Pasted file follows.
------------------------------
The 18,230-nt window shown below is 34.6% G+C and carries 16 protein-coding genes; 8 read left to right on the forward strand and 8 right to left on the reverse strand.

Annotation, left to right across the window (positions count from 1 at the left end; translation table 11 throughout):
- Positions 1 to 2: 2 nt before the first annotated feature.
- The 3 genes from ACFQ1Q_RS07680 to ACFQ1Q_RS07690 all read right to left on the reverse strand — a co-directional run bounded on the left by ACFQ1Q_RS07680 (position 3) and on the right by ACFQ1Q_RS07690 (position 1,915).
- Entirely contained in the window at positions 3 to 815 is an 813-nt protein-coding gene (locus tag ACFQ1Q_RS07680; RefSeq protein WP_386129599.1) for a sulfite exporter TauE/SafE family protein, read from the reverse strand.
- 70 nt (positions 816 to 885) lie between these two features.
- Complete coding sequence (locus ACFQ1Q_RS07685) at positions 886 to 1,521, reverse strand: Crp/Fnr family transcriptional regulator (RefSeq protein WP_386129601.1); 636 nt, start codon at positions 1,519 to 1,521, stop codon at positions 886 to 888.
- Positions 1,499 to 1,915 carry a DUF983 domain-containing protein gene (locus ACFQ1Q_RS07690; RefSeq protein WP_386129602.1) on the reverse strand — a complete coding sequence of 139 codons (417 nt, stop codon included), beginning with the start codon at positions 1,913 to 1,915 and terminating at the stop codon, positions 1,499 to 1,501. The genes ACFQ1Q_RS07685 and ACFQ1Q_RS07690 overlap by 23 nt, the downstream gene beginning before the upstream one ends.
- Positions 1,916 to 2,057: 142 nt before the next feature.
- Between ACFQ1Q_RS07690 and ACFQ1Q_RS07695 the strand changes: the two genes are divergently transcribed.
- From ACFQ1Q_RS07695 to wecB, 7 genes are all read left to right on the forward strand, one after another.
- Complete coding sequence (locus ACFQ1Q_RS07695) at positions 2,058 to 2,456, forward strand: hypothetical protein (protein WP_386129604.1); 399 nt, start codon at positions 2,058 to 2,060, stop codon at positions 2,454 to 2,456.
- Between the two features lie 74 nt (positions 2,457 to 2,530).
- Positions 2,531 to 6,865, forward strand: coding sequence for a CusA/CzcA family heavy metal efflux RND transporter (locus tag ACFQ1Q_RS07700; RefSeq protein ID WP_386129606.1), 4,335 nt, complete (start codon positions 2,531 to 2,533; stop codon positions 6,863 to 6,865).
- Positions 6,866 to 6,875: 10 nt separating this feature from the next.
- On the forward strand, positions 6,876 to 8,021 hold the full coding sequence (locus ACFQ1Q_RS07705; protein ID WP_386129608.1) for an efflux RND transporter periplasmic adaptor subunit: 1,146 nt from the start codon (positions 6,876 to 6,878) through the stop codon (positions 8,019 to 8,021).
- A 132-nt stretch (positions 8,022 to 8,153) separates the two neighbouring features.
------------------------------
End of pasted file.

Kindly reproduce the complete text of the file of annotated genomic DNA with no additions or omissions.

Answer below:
The 18,230-nt window shown below is 34.6% G+C and carries 16 protein-coding genes; 8 read left to right on the forward strand and 8 right to left on the reverse strand.

Annotation, left to right across the window (positions count from 1 at the left end; translation table 11 throughout):
- Positions 1 to 2: 2 nt before the first annotated feature.
- The 3 genes from ACFQ1Q_RS07680 to ACFQ1Q_RS07690 all read right to left on the reverse strand — a co-directional run bounded on the left by ACFQ1Q_RS07680 (position 3) and on the right by ACFQ1Q_RS07690 (position 1,915).
- Entirely contained in the window at positions 3 to 815 is an 813-nt protein-coding gene (locus tag ACFQ1Q_RS07680; RefSeq protein WP_386129599.1) for a sulfite exporter TauE/SafE family protein, read from the reverse strand.
- 70 nt (positions 816 to 885) lie between these two features.
- Complete coding sequence (locus ACFQ1Q_RS07685) at positions 886 to 1,521, reverse strand: Crp/Fnr family transcriptional regulator (RefSeq protein WP_386129601.1); 636 nt, start codon at positions 1,519 to 1,521, stop codon at positions 886 to 888.
- Positions 1,499 to 1,915 carry a DUF983 domain-containing protein gene (locus ACFQ1Q_RS07690; RefSeq protein WP_386129602.1) on the reverse strand — a complete coding sequence of 139 codons (417 nt, stop codon included), beginning with the start codon at positions 1,913 to 1,915 and terminating at the stop codon, positions 1,499 to 1,501. The genes ACFQ1Q_RS07685 and ACFQ1Q_RS07690 overlap by 23 nt, the downstream gene beginning before the upstream one ends.
- Positions 1,916 to 2,057: 142 nt before the next feature.
- Between ACFQ1Q_RS07690 and ACFQ1Q_RS07695 the strand changes: the two genes are divergently transcribed.
- From ACFQ1Q_RS07695 to wecB, 7 genes are all read left to right on the forward strand, one after another.
- Complete coding sequence (locus ACFQ1Q_RS07695) at positions 2,058 to 2,456, forward strand: hypothetical protein (protein WP_386129604.1); 399 nt, start codon at positions 2,058 to 2,060, stop codon at positions 2,454 to 2,456.
- Between the two features lie 74 nt (positions 2,457 to 2,530).
- Positions 2,531 to 6,865, forward strand: coding sequence for a CusA/CzcA family heavy metal efflux RND transporter (locus tag ACFQ1Q_RS07700; RefSeq protein ID WP_386129606.1), 4,335 nt, complete (start codon positions 2,531 to 2,533; stop codon positions 6,863 to 6,865).
- Positions 6,866 to 6,875: 10 nt separating this feature from the next.
- On the forward strand, positions 6,876 to 8,021 hold the full coding sequence (locus ACFQ1Q_RS07705; protein ID WP_386129608.1) for an efflux RND transporter periplasmic adaptor subunit: 1,146 nt from the start codon (positions 6,876 to 6,878) through the stop codon (positions 8,019 to 8,021).
- A 132-nt stretch (positions 8,022 to 8,153) separates the two neighbouring features.